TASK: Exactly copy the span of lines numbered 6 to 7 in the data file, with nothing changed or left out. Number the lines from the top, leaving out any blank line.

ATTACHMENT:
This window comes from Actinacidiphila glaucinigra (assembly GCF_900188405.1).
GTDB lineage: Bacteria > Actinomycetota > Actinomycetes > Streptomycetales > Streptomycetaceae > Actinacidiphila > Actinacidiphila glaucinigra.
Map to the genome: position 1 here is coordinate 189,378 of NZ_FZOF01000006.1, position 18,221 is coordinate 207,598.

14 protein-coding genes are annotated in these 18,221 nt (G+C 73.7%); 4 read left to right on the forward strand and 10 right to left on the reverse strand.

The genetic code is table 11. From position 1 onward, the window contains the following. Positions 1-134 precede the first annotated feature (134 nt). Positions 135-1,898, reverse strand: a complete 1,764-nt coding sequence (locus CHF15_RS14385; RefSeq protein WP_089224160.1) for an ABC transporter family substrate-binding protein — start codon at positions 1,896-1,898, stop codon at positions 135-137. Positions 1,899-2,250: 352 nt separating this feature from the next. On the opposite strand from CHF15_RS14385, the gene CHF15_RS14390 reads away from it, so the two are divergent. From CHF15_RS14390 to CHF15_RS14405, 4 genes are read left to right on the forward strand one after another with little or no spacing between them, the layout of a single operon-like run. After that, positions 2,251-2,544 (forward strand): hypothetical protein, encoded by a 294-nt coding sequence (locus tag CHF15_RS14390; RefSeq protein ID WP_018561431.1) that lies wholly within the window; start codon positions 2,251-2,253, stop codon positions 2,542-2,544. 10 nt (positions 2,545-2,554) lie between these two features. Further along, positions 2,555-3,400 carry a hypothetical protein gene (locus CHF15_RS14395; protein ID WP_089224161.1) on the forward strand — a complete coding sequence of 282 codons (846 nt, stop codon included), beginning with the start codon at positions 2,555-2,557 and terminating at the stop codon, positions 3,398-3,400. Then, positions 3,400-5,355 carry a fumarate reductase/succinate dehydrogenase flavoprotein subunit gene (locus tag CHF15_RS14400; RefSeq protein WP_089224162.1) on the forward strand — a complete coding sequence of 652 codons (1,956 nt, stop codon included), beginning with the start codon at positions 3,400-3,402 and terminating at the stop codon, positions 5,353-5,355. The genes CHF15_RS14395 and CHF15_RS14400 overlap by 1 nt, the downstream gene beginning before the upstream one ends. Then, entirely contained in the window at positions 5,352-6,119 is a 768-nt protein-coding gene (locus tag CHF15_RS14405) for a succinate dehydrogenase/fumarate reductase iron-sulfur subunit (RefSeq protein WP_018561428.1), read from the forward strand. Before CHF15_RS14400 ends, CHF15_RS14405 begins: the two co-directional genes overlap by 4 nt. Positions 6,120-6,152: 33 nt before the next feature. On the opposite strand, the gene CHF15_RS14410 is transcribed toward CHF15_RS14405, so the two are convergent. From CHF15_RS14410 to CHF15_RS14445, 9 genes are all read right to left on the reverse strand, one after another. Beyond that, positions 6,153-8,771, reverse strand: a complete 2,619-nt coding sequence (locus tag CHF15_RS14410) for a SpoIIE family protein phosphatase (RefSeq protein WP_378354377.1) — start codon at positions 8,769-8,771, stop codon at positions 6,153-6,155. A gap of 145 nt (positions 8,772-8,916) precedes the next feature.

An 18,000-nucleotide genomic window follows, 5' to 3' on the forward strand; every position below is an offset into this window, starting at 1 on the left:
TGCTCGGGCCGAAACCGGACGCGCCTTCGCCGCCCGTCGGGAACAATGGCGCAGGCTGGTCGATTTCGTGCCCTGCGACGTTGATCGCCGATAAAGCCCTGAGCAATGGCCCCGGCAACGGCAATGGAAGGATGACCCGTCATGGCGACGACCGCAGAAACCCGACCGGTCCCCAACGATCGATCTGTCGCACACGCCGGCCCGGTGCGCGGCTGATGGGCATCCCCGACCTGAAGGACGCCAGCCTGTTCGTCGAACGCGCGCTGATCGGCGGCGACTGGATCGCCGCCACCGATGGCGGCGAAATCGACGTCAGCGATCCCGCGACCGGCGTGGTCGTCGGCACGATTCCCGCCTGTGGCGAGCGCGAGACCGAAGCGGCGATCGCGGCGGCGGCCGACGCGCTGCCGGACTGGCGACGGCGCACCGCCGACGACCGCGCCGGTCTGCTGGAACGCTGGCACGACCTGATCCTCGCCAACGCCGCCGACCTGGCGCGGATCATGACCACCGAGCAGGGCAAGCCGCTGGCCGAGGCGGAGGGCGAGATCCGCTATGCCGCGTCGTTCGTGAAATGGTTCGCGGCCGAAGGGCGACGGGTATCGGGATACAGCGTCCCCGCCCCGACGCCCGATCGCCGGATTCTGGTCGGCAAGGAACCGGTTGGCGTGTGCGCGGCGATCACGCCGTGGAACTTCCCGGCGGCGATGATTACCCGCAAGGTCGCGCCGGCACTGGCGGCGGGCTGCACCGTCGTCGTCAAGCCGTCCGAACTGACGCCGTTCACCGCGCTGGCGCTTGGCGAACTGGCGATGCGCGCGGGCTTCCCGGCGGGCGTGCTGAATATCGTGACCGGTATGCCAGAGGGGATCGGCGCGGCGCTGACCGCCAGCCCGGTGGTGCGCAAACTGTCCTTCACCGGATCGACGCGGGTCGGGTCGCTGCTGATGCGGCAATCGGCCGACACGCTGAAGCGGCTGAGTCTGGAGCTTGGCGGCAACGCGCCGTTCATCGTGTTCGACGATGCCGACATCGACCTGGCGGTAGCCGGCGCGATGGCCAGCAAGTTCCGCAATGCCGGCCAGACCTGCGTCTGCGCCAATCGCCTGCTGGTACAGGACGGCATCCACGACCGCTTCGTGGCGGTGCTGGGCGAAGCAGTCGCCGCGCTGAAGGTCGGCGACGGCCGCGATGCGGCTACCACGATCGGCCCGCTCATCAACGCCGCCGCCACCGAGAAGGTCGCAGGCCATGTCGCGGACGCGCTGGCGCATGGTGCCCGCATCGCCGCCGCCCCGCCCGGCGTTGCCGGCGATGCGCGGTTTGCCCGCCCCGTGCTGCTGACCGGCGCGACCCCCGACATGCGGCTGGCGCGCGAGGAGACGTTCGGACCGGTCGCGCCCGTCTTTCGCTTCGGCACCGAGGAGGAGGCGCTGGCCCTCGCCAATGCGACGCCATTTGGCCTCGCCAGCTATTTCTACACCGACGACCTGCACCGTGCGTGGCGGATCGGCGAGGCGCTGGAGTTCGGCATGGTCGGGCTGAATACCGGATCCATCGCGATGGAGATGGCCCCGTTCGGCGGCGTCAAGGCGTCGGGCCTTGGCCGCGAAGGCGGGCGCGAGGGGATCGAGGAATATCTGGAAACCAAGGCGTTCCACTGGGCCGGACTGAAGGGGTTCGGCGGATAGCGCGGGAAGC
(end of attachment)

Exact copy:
An 18,000-nucleotide genomic window follows, 5' to 3' on the forward strand; every position below is an offset into this window, starting at 1 on the left:
TGCTCGGGCCGAAACCGGACGCGCCTTCGCCGCCCGTCGGGAACAATGGCGCAGGCTGGTCGATTTCGTGCCCTGCGACGTTGATCGCCGATAAAGCCCTGAGCAATGGCCCCGGCAACGGCAATGGAAGGATGACCCGTCATGGCGACGACCGCAGAAACCCGACCGGTCCCCAACGATCGATCTGTCGCACACGCCGGCCCGGTGCGCGGCTGATGGGCATCCCCGACCTGAAGGACGCCAGCCTGTTCGTCGAACGCGCGCTGATCGGCGGCGACTGGATCGCCGCCACCGATGGCGGCGAAATCGACGTCAGCGATCCCGCGACCGGCGTGGTCGTCGGCACGATTCCCGCCTGTGGCGAGCGCGAGACCGAAGCGGCGATCGCGGCGGCGGCCGACGCGCTGCCGGACTGGCGACGGCGCACCGCCGACGACCGCGCCGGTCTGCTGGAACGCTGGCACGACCTGATCCTCGCCAACGCCGCCGACCTGGCGCGGATCATGACCACCGAGCAGGGCAAGCCGCTGGCCGAGGCGGAGGGCGAGATCCGCTATGCCGCGTCGTTCGTGAAATGGTTCGCGGCCGAAGGGCGACGGGTATCGGGATACAGCGTCCCCGCCCCGACGCCCGATCGCCGGATTCTGGTCGGCAAGGAACCGGTTGGCGTGTGCGCGGCGATCACGCCGTGGAACTTCCCGGCGGCGATGATTACCCGCAAGGTCGCGCCGGCACTGGCGGCGGGCTGCACCGTCGTCGTCAAGCCGTCCGAACTGACGCCGTTCACCGCGCTGGCGCTTGGCGAACTGGCGATGCGCGCGGGCTTCCCGGCGGGCGTGCTGAATATCGTGACCGGTATGCCAGAGGGGATCGGCGCGGCGCTGACCGCCAGCCCGGTGGTGCGCAAACTGTCCTTCACCGGATCGACGCGGGTCGGGTCGCTGCTGATGCGGCAATCGGCCGACACGCTGAAGCGGCTGAGTCTGGAGCTTGGCGGCAACGCGCCGTTCATCGTGTTCGACGATGCCGACATCGACCTGGCGGTAGCCGGCGCGATGGCCAGCAAGTTCCGCAATGCCGGCCAGACCTGCGTCTGCGCCAATCGCCTGCTGGTACAGGACGGCATCCACGACCGCTTCGTGGCGGTGCTGGGCGAAGCAGTCGCCGCGCTGAAGGTCGGCGACGGCCGCGATGCGGCTACCACGATCGGCCCGCTCATCAACGCCGCCGCCACCGAGAAGGTCGCAGGCCATGTCGCGGACGCGCTGGCGCATGGTGCCCGCATCGCCGCCGCCCCGCCCGGCGTTGCCGGCGATGCGCGGTTTGCCCGCCCCGTGCTGCTGACCGGCGCGACCCCCGACATGCGGCTGGCGCGCGAGGAGACGTTCGGACCGGTCGCGCCCGTCTTTCGCTTCGGCACCGAGGAGGAGGCGCTGGCCCTCGCCAATGCGACGCCATTTGGCCTCGCCAGCTATTTCTACACCGACGACCTGCACCGTGCGTGGCGGATCGGCGAGGCGCTGGAGTTCGGCATGGTCGGGCTGAATACCGGATCCATCGCGATGGAGATGGCCCCGTTCGGCGGCGTCAAGGCGTCGGGCCTTGGCCGCGAAGGCGGGCGCGAGGGGATCGAGGAATATCTGGAAACCAAGGCGTTCCACTGGGCCGGACTGAAGGGGTTCGGCGGATAGCGCGGGAAGC